Final thought: all that ‘hard’ work never goes to waste even if a student doesn’t get into their ‘dream’ college. Why? For a student/human being who does that work to expand their world view (not just ‘get into’ a college) finds that that knowledge, work ethic, and sense of curiosity gives them the ‘world’ no matter where they go.

    Plus, it turns out that being well ‘matched’ to a college – not just getting into one that is ranked high – is the key to thriving there.

  8. I agree with the second statement completely.

    I know firsthand ALL about the pressures of grades. I am pressured by my parents every day to get straight A’s. If I come home with an A or A- the first response is “What Happened!” like those grades are bad or pathetic. I do agree that I need to work my hardest and make the best grades I can, but between swimming and school and not getting to bed before 12 or 1 in the morning it can be maddening ( and I don’t watch TV, believe me if I could go to bed earlier I would!).

    Colleges have become very competitive, they are looking for the smartest most athletic and only chose those who they proclaim to be ‘well rounded’. No I don’t really want to go to an Ivy League but the way adults put it, it seems that even local colleges are impossible to get in. I also agree that school is a bit of a competition, we are all competing for those few spots in colleges and it seems like every grade; quiz, homework, daily, counts. This competition makes school seem like a place for battle not a place for learning. For when you learn you make mistakes and mistakes in school work are no longer allowed.

    I don’t really know that much about the second statement in terms of the pressures of being popular. I think the last time I cared what others thought of me was the beginning of seventh grade. Then I was trying desperately hard to be part of the ‘popular crowd’. Needless to say, I thank God it didn’t work out because I have been so much happier sense. I am not trying to be rude but the reason I don’t really care what any one thinks of me is because I don’t like people. Yes, I like individual persons and I care what they think, but people in general not so much. This is what has caused me never to be pressured to party or watch the latest episode of ‘The Hills’ or what not. I guess it’s what caused me to become the ideal teenager in adult eyes (I mean come on in my free time I write!)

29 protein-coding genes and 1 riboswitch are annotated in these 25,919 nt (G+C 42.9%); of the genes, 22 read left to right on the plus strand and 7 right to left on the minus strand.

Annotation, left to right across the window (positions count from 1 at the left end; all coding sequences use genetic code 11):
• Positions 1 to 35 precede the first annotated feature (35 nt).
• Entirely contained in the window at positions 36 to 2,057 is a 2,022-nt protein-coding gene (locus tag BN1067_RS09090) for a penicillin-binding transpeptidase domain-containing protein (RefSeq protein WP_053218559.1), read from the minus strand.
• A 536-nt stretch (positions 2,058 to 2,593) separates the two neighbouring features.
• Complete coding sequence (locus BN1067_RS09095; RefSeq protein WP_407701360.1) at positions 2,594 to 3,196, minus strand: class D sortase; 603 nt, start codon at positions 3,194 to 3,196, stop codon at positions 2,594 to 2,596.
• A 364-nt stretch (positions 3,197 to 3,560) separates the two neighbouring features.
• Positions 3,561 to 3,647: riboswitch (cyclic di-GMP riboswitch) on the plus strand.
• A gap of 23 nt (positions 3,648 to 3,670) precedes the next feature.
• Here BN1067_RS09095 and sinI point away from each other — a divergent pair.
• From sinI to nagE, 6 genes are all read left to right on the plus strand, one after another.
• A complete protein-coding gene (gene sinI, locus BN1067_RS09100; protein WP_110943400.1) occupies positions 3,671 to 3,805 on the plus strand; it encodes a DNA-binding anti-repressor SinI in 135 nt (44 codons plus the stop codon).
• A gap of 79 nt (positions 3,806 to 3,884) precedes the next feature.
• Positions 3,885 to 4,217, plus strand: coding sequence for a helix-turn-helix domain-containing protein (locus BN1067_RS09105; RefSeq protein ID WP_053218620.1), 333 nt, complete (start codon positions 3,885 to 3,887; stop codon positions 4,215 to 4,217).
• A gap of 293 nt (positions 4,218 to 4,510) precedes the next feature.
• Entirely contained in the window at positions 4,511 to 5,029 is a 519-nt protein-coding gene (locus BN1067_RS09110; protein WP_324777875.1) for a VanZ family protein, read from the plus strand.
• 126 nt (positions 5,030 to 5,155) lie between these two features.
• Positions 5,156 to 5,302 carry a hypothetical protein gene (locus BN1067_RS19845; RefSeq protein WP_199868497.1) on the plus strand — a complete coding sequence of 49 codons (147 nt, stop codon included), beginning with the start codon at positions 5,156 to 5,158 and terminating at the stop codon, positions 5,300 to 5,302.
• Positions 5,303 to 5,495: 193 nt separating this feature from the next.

Over all high school is very stressful but the competition for the most part is fun! It’s what groups different students together, either the competition to be smart (nerdlings) or the competition to be popular. In the long run making straight A’s will probably be good for the soul and come on with high school, college and grad school left I only have a decade to go! Yay!

    ***

    Mr. Long: What I wouldn’t give to have a group of parents, teachers, and students — all thoughtful and curious — debate/discuss this point of yours: “This competition makes school seem like a place for battle not a place for learning. For when you learn you make mistakes and mistakes in school work are no longer allowed.”

    Had me smiling/nodding: “I don’t really know that much about the second statement in terms of the pressures of being popular. I think the last time I cared what others thought of me was the beginning of seventh grade. Then I was trying desperately hard to be part of the ‘popular crowd’. Needless to say, I thank God it didn’t work out because I have been so much happier sense.”

    BTW, I can’t wait to show you and your classmates one particular episode of “The Hills” soon. Gonna crack you up. And think.

    My fav w.o.r.d.?

    Why, “nerdlings”, of course. Makes me wanna rush out an adopt one. Or be cool enough to be one.

  9. In general, I think that both of these statements have merit in the lives of high school students. Especially since we go to a college preparatory school like ous, there is added pressure to work hard and be successful.